As editorial director of Farrar Straus Giroux Books for Young Readers, Joy Peskin manages a department of six editors and edits a range of books for children and teenagers. Books she has edited for FSG BYR include Brandon Stanton’s Little Humans, a New York Times Bestseller; Kristin Elizabeth Clark’s Freakboy, which garnered three starred reviews; Leila Sales’s This Song Will Save Your Life, which received two starred reviews; and Rachel Bright’s Love Monster, a #1 Publishers Weekly Bestseller. Ava Dellaira’s Love Letters to the Dead, which Joy edited, will be published in twenty-two languages around the world, and has been optioned for film by the production team responsible for The Fault in Our Stars.
Before joining Farrar Straus Giroux Books for Young Readers in February, 2012, Joy was the associate publisher of Viking Children’s Books and an editor at Scholastic. Her favorite type of books, both to read and to edit, are contemporary, literary, realistic stories about real people facing real challenges. Authors with whom she has worked include Laurie Halse Anderson, Aaron Starmer, and Emily Jenkins.
Joy has also taught writing to aspiring authors, homeless youth, incarcerated women, and teens in a juvenile detention center.
And now, to the questions!
What advice do you have for writers to improve their craft?
As they say, practice makes perfect. The more you do something, the better you get at doing that thing. I was recently at a novel writing retreat at Vermont College, and the wonderful author Kathi Appelt shared advice she had once received: Write for five minutes every day. I loved that advice, because five minutes seems so doable. I also really recommend that writers hone their craft by taking classes and participating in writing programs. I’m still kind of high off of the Vermont College Novel Writing retreat, which was all kinds of wonderful, so I definitely recommend that low-residency MFA program. But folks not in the MFA program there can still attend retreats like the one I just attended.
What’s the best part and worst part of the editorial process for you?
There are lots of best parts. I love finding a new manuscript I feel like I just have to have and rushing into my boss’s office to tell him all about it. And I love that first talk with an author when/if she and I are really connecting over the phone. I also really love digging into a manuscript and giving an author line notes, and writing the editorial letter. I do enjoying writing the editorial letter, because for me, that’s my chance to have a dialogue with the author—to tell her what parts of the story that are really working and what parts I think could be improved upon, and why. And then of course it’s awesome when you get that first finished copy of the book. It’s sort of like magic. Just a few months ago this was a stack of paper, and now it’s this beautiful object. There is exactly one part of the process I don’t like, and that is sharing covers with authors. I want the author to be happy, and I’m so nervous sharing covers that I always do it at the very end of the day, and then I dash from my desk and try not to check my Blackberry until I’m almost at my train. When I hear back right away that the author is pleased, I’m so relieved! And when the author isn’t pleased, well, we work very hard to adjust the cover to make her happy in the end.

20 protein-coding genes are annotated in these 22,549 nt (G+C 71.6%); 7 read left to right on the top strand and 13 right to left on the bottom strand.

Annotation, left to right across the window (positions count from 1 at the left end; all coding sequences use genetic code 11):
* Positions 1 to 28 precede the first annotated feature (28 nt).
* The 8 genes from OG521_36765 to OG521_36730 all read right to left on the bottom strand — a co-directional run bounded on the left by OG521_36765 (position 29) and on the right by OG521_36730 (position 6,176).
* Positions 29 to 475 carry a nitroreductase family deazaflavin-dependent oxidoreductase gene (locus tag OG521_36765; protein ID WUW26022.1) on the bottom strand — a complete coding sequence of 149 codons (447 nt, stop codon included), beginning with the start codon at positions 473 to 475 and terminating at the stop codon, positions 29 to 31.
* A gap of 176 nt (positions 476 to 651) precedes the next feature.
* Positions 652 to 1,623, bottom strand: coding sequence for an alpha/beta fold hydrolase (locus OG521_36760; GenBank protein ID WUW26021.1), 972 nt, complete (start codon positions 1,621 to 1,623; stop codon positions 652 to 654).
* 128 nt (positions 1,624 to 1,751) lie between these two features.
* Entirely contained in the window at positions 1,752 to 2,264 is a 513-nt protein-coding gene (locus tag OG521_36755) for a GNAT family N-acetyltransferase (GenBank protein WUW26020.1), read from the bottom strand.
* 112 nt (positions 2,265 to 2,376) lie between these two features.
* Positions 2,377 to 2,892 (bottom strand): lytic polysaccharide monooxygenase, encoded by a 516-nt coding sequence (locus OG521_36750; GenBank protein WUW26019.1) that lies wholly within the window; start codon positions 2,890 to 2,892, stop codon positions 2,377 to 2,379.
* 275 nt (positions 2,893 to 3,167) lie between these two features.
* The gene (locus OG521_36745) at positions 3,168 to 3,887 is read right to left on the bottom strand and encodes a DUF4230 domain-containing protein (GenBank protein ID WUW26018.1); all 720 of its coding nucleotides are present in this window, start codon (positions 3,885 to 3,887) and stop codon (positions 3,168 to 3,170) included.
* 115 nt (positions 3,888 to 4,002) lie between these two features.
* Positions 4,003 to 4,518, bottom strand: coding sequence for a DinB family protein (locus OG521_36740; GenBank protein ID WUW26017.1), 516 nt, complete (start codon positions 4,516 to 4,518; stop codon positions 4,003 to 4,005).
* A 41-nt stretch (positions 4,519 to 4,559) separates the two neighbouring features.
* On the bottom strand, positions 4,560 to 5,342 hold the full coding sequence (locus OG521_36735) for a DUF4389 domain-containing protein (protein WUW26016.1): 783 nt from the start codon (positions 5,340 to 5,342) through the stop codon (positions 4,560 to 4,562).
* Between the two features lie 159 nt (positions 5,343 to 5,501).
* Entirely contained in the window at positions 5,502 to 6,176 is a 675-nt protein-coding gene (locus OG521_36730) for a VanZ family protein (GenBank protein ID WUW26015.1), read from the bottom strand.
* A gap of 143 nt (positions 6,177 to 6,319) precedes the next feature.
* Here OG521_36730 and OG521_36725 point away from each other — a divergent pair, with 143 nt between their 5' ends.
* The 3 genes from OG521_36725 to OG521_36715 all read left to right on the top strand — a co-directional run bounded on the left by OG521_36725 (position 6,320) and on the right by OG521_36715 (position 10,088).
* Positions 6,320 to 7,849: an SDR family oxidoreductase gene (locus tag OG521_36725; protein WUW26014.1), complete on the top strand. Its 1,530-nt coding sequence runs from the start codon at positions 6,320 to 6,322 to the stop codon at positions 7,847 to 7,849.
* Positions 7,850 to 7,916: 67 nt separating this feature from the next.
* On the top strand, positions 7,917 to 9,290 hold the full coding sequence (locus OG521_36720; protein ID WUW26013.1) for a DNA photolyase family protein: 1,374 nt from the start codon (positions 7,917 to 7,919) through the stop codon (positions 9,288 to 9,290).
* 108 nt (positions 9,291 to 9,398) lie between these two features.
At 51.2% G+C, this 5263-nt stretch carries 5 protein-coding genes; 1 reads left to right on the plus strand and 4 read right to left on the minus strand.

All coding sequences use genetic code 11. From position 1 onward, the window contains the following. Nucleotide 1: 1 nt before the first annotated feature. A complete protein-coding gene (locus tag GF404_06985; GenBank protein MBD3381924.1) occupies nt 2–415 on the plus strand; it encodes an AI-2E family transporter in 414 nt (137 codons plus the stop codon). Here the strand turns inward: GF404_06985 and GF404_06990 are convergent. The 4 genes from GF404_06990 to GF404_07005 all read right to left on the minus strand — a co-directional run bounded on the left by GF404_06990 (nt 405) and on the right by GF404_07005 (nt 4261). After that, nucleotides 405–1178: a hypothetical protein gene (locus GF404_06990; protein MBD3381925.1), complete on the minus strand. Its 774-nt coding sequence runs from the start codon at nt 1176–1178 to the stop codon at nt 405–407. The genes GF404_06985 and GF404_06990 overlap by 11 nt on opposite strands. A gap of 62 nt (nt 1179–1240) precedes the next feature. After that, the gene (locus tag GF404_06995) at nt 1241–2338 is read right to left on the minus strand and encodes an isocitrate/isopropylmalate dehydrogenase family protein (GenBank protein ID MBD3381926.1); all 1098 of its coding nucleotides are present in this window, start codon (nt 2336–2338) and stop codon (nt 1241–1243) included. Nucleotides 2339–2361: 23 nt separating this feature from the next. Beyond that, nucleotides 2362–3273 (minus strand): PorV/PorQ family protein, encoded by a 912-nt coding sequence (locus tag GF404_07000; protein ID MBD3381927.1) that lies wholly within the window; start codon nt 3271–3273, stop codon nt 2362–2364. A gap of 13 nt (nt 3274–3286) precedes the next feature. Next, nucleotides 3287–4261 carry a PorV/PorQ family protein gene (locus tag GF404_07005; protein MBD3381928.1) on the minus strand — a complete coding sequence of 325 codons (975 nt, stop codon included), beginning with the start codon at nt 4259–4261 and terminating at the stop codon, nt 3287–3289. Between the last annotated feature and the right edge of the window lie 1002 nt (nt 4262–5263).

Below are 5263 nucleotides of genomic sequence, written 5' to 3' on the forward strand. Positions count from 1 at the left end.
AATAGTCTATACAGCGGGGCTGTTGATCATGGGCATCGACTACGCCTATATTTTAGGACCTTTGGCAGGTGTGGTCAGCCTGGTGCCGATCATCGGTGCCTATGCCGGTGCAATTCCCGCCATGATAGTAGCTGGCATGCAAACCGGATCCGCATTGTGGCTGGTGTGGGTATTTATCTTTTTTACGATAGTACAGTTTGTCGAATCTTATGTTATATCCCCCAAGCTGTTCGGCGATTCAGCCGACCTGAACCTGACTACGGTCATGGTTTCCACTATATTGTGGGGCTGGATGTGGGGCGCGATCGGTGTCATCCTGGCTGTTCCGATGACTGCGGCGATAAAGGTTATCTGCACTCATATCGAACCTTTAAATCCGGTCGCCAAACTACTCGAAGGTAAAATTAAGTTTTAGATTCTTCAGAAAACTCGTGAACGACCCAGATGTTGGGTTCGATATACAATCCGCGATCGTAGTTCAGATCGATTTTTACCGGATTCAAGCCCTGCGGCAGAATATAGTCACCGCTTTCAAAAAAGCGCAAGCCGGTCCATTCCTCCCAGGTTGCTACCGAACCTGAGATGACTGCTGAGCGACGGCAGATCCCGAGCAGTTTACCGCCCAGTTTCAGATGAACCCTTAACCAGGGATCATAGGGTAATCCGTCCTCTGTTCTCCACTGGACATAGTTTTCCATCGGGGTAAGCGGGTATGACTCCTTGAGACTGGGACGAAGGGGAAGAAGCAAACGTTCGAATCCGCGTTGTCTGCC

What did you read when you were a kid? Does it stand up to the test of time? If it were sent to you now, would you publish it?
I had a few childhood favorites. My mother read me The Velveteen Rabbit many time she and I always cried at the end. I adored that book. I read it to my son when he was a baby and it totally stands the test of time. If it was sent to me now, I hope I would have the intelligence to publish it, even though it’s a bit of an odd format (short illustrated chapter book). Other childhood favorites were Charlotte’s Web, the All-of-a-Kind Family books, and A Cricket in Times Square (which happens to be an FSG backlist gem). I was also into a Scholastic series called The Girls of Camby Hall and then when I was a little older I was all over Flowers in the Attic. I read it again not so long ago and I’m not going to lie: It’s sort of awful, but I enjoyed every page of it.
Taking the need to make money out of the equation, if you could work at any job in the world, would you stay in publishing? If not, what would you do?
Good question! I love what I do. My only complaint about my job here at FSG is that the days are over too quickly. I always wish I had more time with the books and more time with my colleagues. So I would not pick any other field outside of publishing and within publishing, I would not pick any job other than one I have. If I could split into two people who had two different jobs, though, the other me would be a child psychologist.
What’s currently on your manuscript wish list? What’s definitely not on the list?
I’d be very happy to receive a smart and keenly observed MG or YA ms about a character with an eating disorder. As for what I’m not looking for, I’m usually not one for fantasy or science fiction. If the book has trolls or magical lands or talismans or some such, it’s likely not for me.
Thanks for participating, Joy!
Thank you, Linda! This was a lot of fun.